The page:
23andMe maps the regional estimates onto your chromosomes, so you can see which sections of your genome are likely inherited from which geographic areas. To help separate the markers on your maternally inherited chromosomes from your paternally inherited ones, 23andMe uses a program called “Eagle” to statistically phase our data for the ethnicity estimates. They do an initial pass over the chromosomes to assign populations, then a second draft corrects for potential errors. The end results is not a yes-or-no assignment but rather a probability that a given section of DNA came from each reference population.
My Chromosome Painting is shown below. The shades of blue are various flavors of European, the hot pink on chromosome 1 is West African, and the dark purple on chromosome 20 is North African.
In addition to the reports described above, 23andMe has a GrandTree tool that lets you explore how traits were inherited from your grandparents (if they have also tested at 23andMe ). Ms Vance also described the Traits Reports, which describe how your genetics affect your physical appearance, such as earlobe attachment or hair color.
Recent updates to the DNA Relatives feature include a filter for birth locations and the display of fully identical and half identical regions of DNA (both introduced March 2017).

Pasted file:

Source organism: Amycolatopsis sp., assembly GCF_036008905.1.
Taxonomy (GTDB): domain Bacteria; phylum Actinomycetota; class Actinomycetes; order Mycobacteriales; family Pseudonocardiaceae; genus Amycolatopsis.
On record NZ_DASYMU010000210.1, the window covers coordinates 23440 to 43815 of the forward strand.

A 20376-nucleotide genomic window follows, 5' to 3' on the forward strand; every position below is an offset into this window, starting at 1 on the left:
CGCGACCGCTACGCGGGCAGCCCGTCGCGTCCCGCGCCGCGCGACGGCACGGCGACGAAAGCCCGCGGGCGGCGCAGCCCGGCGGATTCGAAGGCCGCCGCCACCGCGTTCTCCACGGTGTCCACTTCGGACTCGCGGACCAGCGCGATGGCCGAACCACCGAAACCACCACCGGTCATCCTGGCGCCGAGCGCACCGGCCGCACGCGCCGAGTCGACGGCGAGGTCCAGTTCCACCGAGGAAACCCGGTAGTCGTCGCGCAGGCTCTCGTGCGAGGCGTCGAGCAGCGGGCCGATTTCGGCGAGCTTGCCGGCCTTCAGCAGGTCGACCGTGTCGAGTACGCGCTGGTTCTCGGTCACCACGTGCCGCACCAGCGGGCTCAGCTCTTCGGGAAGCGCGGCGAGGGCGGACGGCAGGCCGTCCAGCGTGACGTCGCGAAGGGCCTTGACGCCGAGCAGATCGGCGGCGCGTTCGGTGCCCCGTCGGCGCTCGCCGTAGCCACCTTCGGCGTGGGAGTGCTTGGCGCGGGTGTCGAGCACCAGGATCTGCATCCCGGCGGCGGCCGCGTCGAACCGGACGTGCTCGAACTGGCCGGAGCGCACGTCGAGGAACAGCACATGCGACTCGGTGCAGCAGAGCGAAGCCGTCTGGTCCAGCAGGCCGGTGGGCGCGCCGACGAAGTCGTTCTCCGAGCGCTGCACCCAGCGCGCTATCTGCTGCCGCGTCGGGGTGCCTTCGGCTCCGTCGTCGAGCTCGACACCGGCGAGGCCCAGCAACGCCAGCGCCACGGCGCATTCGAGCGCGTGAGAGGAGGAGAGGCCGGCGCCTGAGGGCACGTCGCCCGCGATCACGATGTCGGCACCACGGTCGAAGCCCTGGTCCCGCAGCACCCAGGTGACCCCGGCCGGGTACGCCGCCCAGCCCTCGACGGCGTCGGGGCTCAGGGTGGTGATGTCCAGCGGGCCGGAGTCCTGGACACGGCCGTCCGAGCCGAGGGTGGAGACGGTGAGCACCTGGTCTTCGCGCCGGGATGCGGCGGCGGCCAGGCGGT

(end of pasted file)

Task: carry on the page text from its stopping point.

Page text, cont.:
The one potential “down the pike” tidbit was in response to a question from the audience: 23andMe is considering using statistical phasing for relative matching. This would give us greater confidence in small segment matches.
Other Posts in this Series
You can see what the other companies had to say at i4GG by following these links:
11 thoughts on “What’s Coming Down the Pike: 23andMe”
What is statistical phasing, and how would it improve confidence on small matches?
Small “matching” segments are frequently false positives caused by strand switching. For example, your maternal and paternal chromosomes may read:
but the technology does not allow us to tell which SNPs are on the same strand as which other SNPs. Together, your two chromosomes might appear to match a segment that reads:
even though neither of your parents gave you that sequence. That would be a false positive.
The smaller the segment, the more likely it is to be a false positive, with some estimates saying that a 7 cM segment has a 50-50 chance of being IBD versus a false positive.
With true phasing, you would use data from one or both of your parents to help sort out which SNPs belong together. But we can’t all genotype our parents. Statistical phasing uses knowledge of the haplotypes in a population to make educated guesses about which SNPs are on the same strand as which others. The “pseudophased” data will have fewer false positives than unphased data, and when you do have small matching segments, you can be more confident that they are real IBD.
Sounds like it will also eliminate and have fewer valid matches than unphased data.
You can read more about statistical phasing here:
I am trying to contact dna land as I made a mistake on one of the surveys. I don’t use facebook. Is there an email for dna land so that I may correct my error?
Thank you very much,
They don’t seem to have contact information other than via Facebook.
Thank you. I am not going to do facebook though. I guess the mistake will have to be left. It is only on the height. I put 5′ 1 1/2″, and it put 170cm. I guess I should have put 5’2″. Obviously, that is an error. Thanks for trying to help. I wish they had a direct email.